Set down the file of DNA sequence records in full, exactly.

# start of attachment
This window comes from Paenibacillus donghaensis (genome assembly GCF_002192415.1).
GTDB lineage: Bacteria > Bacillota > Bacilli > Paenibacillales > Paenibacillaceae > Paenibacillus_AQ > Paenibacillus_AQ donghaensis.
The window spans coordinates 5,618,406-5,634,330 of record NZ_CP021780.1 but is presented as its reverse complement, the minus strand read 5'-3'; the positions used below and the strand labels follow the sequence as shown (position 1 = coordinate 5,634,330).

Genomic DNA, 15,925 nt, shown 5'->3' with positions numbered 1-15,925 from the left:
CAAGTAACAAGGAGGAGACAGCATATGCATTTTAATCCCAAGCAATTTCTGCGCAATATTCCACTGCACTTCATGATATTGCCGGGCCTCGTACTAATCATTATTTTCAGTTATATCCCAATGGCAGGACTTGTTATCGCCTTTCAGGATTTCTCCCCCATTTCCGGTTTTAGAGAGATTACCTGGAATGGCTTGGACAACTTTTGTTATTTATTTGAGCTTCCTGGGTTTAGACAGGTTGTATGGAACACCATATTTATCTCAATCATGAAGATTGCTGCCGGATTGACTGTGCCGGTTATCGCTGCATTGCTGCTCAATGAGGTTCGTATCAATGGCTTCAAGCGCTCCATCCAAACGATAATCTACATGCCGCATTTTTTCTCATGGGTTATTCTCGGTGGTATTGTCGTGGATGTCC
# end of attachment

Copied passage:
This window comes from Paenibacillus donghaensis (genome assembly GCF_002192415.1).
GTDB lineage: Bacteria > Bacillota > Bacilli > Paenibacillales > Paenibacillaceae > Paenibacillus_AQ > Paenibacillus_AQ donghaensis.
The window spans coordinates 5,618,406-5,634,330 of record NZ_CP021780.1 but is presented as its reverse complement, the minus strand read 5'-3'; the positions used below and the strand labels follow the sequence as shown (position 1 = coordinate 5,634,330).

Genomic DNA, 15,925 nt, shown 5'->3' with positions numbered 1-15,925 from the left:
CAAGTAACAAGGAGGAGACAGCATATGCATTTTAATCCCAAGCAATTTCTGCGCAATATTCCACTGCACTTCATGATATTGCCGGGCCTCGTACTAATCATTATTTTCAGTTATATCCCAATGGCAGGACTTGTTATCGCCTTTCAGGATTTCTCCCCCATTTCCGGTTTTAGAGAGATTACCTGGAATGGCTTGGACAACTTTTGTTATTTATTTGAGCTTCCTGGGTTTAGACAGGTTGTATGGAACACCATATTTATCTCAATCATGAAGATTGCTGCCGGATTGACTGTGCCGGTTATCGCTGCATTGCTGCTCAATGAGGTTCGTATCAATGGCTTCAAGCGCTCCATCCAAACGATAATCTACATGCCGCATTTTTTCTCATGGGTTATTCTCGGTGGTATTGTCGTGGATGTCC